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ACAMS Practice Questions
Accounting Cycle and Classifying Accounts
Accounting For Managers
Accounting for Merchandising Activities
Accounting for Pensions
Accounting Information Systems
Activity Based Costing
Adjusting Accounts for Financial Statements
Advanced Business Economics
Advertising and Public Relations
Advertising and Sales Promotion
An Overview of International Business
Analysis and Forecasting Techniques
Analyzing and Recording Transactions
Asset Demand and Supply under Uncertainty
Auditing and Attestation
Behavioral and Allied Sciences
Bonds and Long Term Notes Payable
Business Analytics & Technology Management Chapter 2
Business Analytics & Technology Management Chapter 3
Business Analytics & Technology Management Chapter 4
Business Analytics & Technology Management Chapter 5
Business Analytics & Technology Management Chapter 6
Business and Company Law
Business Ethics and Governance
Business Ethics Exam
Business Law Study guide
Business Organisations and Environment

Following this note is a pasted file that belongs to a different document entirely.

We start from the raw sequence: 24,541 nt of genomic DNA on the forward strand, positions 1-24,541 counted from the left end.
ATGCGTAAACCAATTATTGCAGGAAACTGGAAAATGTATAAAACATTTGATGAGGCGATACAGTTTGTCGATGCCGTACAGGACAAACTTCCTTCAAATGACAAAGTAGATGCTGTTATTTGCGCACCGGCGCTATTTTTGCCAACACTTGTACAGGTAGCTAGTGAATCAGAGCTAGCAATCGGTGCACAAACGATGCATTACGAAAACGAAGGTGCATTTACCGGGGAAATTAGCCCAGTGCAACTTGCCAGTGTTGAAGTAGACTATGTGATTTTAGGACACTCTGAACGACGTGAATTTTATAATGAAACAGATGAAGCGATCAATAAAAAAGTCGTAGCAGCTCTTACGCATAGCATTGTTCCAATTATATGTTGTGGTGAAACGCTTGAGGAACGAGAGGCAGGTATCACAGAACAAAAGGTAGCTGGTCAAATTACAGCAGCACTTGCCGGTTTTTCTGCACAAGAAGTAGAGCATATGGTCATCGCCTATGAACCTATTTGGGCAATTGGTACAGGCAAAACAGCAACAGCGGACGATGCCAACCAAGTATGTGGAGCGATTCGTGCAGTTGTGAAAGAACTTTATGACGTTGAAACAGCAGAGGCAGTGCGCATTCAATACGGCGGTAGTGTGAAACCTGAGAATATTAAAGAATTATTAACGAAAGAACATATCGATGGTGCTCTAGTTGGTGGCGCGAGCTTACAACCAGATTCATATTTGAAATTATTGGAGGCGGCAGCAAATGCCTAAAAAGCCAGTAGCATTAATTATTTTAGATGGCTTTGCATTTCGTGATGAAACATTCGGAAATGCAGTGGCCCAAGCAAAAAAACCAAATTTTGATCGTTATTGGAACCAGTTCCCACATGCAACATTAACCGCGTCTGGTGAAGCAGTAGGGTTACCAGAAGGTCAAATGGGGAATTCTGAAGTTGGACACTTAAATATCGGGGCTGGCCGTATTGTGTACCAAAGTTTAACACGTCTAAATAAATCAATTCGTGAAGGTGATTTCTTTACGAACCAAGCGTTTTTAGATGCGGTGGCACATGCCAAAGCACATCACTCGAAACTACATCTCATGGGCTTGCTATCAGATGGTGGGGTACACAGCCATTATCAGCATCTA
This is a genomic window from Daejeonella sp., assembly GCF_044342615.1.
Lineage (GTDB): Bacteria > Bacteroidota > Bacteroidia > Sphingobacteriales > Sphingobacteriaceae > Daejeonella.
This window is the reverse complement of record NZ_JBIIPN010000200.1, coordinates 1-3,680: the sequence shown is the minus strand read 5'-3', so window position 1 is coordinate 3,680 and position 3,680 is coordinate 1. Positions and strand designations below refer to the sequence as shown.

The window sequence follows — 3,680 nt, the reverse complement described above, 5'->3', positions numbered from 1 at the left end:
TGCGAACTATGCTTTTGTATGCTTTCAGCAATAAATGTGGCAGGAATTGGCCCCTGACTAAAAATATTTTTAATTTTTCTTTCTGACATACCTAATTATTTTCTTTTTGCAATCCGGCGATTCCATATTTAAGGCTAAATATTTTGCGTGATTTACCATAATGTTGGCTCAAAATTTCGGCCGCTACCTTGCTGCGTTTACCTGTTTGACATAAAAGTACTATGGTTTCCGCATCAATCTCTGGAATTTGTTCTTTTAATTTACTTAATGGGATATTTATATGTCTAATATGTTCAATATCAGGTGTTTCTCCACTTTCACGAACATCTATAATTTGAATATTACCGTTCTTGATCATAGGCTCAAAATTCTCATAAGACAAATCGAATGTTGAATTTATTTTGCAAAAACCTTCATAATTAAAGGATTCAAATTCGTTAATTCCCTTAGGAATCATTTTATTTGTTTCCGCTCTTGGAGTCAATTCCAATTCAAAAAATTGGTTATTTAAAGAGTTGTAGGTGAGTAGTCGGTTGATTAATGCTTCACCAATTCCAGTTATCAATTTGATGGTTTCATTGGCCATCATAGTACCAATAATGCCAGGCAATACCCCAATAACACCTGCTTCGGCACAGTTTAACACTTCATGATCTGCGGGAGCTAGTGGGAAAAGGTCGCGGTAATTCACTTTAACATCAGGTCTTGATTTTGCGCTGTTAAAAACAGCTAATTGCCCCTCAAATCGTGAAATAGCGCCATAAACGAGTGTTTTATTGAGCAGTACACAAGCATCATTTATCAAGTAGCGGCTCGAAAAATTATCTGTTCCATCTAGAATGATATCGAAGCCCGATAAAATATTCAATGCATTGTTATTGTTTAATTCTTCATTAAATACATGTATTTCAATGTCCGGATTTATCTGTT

Business organization and systems
Business Process Performance
California Real Estate
Capital Budgeting and Managerial Decisions
Changes in Accounting Principles
Changing Marketing Environment
Consolidated Financial Statements
Corporate and Business Law
Cost Accounting Final exam
Cost Accumulation Systems
Cost Allocation Techniques
Cost and Managerial Accounting
Cost of Capital
Cost Terms and Classifications
Cost Volume Profit Analysis
Currency Exchange Rates
Customer Relationships and Value
CVP Analysis and Marginal Analysis
Debt and Bankruptcy
Decision Makers Household Sector
Demand for Money
Derivative Instruments and Hedging Activities
Dividends, Shares, and Income
Employee Training and Development
Environments of Business
Essence of Management
Ethical and Professional Standards
Ethics and Social Responsibility
Ethics for Management Accountants
External Financial Statements and Revenue Recognition